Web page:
Click here for Mark Twain Questions The Intelligent Design Hypothesis
Paradox [how science works, pragmatically]
Not truth, nor certainty. These I forswore
In my novitiate, as young men called
To holy orders must abjure the world.
‘If…,then…,’ this only I assert;
And my successes are but pretty chains
Linking twin doubts, for it is vain to ask
If what I postulate be justified,
Or what I prove possess the stamp of fact.
Yet bridges stand, and men no longer crawl
In two dimension. And such triumphs stem
In no small measure from the power this game,
Played with the thrice-attentuated shades
Of things, has over their originals.
How frail the wand, but how profound the spell!
Clarence R. Wylie Jr.
Fear of God
Galileo was chided by the God-fearing for observing that the solar system is Copernican, not Ptolemaic. And yet… the wanderers did and do move about the sun.
Newton was chided by the God-fearing for describing all motions with mathematics, not with divine will. And yet…measurements in mechanics could and can be predicted with precision through calculation.
Lavoisier was chided by the God-fearing for explaining chemistry as quantative reactions, not as miracles or magic. And yet…substances did and do appear and disappear with predictable regularity in labs everywhere.
Darwin was chided by the God-fearing for showing the diversity of life resulting from ecological factors and adaption to them, not from theistic interventions. And yet…life had and has a single structure and has changed and does change forms in time.
Einstein was chided by the God-fearing for demonstrating the democracy of observers, not the absolute Godʼs-eye view. And yet…space and time have changed and do change from frame of reference to frame of reference, and the laws of nature have been and are the same for all frames.
Perhaps the God-fearing are right to fear God. If God is the source of reality, they have been fighting or ignoring Godʼs facts for four hundred years!
Ronnie J. Hastings, Ph.D. (1983)
While walking through the park, I found a watch. Watches (in my experience) do not simply spring into existence alongside the path. Someone of fairly high intelligence must have made the watch, then left it there. Wondering why someone might do such a thing, I decided to find the Watchmaker.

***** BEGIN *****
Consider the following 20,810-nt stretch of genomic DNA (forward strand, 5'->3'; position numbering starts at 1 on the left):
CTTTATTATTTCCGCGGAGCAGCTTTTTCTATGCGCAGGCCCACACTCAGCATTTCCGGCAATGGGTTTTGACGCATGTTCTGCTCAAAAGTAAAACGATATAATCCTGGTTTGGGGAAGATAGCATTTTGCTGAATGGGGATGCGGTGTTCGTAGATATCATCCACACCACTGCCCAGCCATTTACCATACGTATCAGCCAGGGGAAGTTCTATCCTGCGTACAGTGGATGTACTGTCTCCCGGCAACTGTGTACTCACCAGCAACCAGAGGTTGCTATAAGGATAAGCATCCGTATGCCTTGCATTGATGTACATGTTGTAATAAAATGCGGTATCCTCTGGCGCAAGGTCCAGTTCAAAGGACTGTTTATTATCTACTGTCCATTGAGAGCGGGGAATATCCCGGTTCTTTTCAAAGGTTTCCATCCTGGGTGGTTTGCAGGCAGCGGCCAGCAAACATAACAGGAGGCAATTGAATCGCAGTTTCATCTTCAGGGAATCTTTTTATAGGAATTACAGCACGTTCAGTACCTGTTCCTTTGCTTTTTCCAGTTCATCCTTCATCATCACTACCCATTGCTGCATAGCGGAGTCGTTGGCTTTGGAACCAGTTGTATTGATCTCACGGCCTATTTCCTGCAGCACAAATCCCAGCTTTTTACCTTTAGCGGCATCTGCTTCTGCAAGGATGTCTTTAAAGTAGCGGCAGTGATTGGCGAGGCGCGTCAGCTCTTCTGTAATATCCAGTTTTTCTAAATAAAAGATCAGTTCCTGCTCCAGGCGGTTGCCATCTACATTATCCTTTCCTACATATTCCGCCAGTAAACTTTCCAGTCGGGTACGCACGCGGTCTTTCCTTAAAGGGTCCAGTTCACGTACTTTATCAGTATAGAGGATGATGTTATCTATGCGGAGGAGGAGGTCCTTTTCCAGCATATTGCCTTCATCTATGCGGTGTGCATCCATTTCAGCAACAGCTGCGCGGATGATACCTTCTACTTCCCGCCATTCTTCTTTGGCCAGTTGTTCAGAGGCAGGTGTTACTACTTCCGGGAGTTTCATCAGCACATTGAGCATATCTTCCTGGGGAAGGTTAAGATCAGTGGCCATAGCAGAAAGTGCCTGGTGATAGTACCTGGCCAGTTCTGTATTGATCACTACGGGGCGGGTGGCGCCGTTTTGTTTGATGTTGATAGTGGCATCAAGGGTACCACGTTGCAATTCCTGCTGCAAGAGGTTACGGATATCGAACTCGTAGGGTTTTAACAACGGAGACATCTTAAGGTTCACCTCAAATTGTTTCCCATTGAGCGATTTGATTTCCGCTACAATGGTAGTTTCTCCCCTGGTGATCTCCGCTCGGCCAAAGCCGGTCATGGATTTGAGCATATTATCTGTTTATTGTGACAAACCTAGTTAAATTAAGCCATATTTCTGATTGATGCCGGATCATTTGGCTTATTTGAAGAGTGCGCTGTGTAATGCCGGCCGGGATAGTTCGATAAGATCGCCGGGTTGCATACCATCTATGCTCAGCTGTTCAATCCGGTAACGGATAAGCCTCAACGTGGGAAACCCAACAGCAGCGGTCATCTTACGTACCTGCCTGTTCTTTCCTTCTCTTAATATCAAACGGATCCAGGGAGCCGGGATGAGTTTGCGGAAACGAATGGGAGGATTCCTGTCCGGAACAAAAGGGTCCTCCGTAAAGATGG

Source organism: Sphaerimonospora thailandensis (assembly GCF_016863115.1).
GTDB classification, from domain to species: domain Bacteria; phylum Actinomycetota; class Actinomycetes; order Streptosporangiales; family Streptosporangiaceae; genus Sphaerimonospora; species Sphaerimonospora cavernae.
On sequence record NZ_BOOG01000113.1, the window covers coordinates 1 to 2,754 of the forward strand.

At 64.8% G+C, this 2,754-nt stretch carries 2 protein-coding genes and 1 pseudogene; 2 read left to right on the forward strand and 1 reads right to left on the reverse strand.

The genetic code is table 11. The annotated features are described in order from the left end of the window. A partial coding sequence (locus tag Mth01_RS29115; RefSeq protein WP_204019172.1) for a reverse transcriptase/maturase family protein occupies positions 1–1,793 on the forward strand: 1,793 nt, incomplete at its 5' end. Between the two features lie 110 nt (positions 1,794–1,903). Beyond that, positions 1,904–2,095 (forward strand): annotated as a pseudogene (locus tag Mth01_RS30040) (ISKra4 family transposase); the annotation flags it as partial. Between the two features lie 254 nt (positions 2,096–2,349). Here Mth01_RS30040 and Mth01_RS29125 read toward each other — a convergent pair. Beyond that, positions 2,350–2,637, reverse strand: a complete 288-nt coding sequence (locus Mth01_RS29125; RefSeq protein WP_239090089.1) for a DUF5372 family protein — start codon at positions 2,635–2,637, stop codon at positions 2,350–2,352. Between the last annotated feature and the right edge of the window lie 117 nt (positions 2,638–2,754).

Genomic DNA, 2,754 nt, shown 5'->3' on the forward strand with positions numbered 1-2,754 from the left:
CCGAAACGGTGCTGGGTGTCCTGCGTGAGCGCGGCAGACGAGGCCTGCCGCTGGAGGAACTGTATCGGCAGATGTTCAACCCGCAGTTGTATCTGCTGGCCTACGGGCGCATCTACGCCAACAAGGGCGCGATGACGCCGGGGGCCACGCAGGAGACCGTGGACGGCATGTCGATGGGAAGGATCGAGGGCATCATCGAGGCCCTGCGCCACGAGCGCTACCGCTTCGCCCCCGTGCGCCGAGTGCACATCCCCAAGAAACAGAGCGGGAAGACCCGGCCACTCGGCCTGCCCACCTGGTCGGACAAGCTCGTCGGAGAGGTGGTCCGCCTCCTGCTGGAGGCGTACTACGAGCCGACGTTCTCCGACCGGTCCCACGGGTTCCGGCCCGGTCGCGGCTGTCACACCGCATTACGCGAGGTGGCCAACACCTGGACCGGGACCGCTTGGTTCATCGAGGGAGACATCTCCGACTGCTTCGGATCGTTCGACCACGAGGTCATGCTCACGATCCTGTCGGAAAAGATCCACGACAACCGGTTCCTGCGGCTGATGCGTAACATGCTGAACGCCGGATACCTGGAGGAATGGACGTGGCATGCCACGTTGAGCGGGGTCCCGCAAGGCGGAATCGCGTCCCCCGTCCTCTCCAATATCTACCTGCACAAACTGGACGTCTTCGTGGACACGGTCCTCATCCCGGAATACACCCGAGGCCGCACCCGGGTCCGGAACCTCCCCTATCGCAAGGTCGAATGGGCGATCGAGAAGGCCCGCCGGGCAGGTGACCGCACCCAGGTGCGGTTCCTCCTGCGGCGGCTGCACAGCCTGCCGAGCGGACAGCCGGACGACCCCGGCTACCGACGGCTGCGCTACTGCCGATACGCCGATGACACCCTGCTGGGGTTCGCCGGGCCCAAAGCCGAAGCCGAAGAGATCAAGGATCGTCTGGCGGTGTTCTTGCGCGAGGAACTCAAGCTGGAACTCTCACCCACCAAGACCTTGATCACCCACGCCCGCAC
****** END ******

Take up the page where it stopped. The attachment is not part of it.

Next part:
Luck was with me. On the way home I saw an advertisement for similar watches available free (with the purchase of a meal) at a popular fast-food chain. I went to the nearest franchise and asked to see the Watchmaker. The counter-person was not helpful. “Dude, thereʼs no Watchmaker here, we just pull ʻem out of a box.”
I expressed my conviction that the watch could not simply happen. There must be a Watchmaker. The manager (who took an interest when I began to raise my voice) was able to shed some light on the matter. “Sir, we receive these watches from corporate headquarters in Vermont. If you want to find the Watchmaker, you will have to contact them.”
A very nice person at corporate headquarters was able to refer me to her contact at an import company, who referred me to his contact at a Far-Eastern manufacturing firm. Once I convinced him that I was not investigating his companyʼs employment practices, he was kind enough to provide me with a description of their manufacturing process.
The watches were assembled by unskilled workers paid the equivalent of about two dollars a day. (For some reason my contact thought it was important to point out that this is nearly one-and-a-half times the local minimum wage.) The watch band, case, and face were injection molded in an automated process. The electronic portion of the watch was purchased in bulk from another company.
Contacting that company, I found that the electronic portions were produced on an assembly-line using a combination of industrial robots and semi-skilled labor.
The microchips were cut from blanks grown from vats of molten silicon and traces of other elements. The machinery that did this is impressive, but it did not build the blanks so much as control the environment so that the silicon could assemble itself.
The control circuitry is photo etched on to the silicon chips. The photo etchers are fairly complex, as machines go, but hardly intelligent. The operators of these machines are better trained than the laborers who assemble the finished product. However, their knowledge is limited to running the machines. They had nothing to do with the design of the watch.